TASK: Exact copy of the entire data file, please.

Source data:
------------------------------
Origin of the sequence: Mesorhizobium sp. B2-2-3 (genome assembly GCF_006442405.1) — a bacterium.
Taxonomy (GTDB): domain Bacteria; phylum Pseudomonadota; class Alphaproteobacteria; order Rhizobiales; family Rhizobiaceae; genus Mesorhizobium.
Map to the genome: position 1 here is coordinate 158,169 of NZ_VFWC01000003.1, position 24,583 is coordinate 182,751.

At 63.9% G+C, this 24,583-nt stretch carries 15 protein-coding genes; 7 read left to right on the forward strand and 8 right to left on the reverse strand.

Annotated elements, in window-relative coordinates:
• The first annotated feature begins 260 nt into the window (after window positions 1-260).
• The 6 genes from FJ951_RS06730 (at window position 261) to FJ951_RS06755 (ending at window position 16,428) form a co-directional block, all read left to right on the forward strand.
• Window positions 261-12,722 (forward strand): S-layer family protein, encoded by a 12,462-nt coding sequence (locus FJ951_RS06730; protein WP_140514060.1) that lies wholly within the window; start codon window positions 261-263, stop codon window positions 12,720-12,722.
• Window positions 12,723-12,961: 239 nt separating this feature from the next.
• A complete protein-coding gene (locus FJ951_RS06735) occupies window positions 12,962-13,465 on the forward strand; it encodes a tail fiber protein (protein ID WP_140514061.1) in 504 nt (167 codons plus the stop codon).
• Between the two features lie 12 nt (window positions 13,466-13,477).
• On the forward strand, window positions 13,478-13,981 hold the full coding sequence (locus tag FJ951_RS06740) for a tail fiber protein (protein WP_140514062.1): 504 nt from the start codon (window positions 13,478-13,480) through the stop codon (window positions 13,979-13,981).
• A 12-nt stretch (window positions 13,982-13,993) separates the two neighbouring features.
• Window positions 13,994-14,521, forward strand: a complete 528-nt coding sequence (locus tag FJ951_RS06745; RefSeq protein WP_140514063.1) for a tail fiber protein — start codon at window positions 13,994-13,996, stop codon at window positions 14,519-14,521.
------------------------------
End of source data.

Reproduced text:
Origin of the sequence: Mesorhizobium sp. B2-2-3 (genome assembly GCF_006442405.1) — a bacterium.
Taxonomy (GTDB): domain Bacteria; phylum Pseudomonadota; class Alphaproteobacteria; order Rhizobiales; family Rhizobiaceae; genus Mesorhizobium.
Map to the genome: position 1 here is coordinate 158,169 of NZ_VFWC01000003.1, position 24,583 is coordinate 182,751.

At 63.9% G+C, this 24,583-nt stretch carries 15 protein-coding genes; 7 read left to right on the forward strand and 8 right to left on the reverse strand.

Annotated elements, in window-relative coordinates:
• The first annotated feature begins 260 nt into the window (after window positions 1-260).
• The 6 genes from FJ951_RS06730 (at window position 261) to FJ951_RS06755 (ending at window position 16,428) form a co-directional block, all read left to right on the forward strand.
• Window positions 261-12,722 (forward strand): S-layer family protein, encoded by a 12,462-nt coding sequence (locus FJ951_RS06730; protein WP_140514060.1) that lies wholly within the window; start codon window positions 261-263, stop codon window positions 12,720-12,722.
• Window positions 12,723-12,961: 239 nt separating this feature from the next.
• A complete protein-coding gene (locus FJ951_RS06735) occupies window positions 12,962-13,465 on the forward strand; it encodes a tail fiber protein (protein ID WP_140514061.1) in 504 nt (167 codons plus the stop codon).
• Between the two features lie 12 nt (window positions 13,466-13,477).
• On the forward strand, window positions 13,478-13,981 hold the full coding sequence (locus tag FJ951_RS06740) for a tail fiber protein (protein WP_140514062.1): 504 nt from the start codon (window positions 13,478-13,480) through the stop codon (window positions 13,979-13,981).
• A 12-nt stretch (window positions 13,982-13,993) separates the two neighbouring features.
• Window positions 13,994-14,521, forward strand: a complete 528-nt coding sequence (locus tag FJ951_RS06745; RefSeq protein WP_140514063.1) for a tail fiber protein — start codon at window positions 13,994-13,996, stop codon at window positions 14,519-14,521.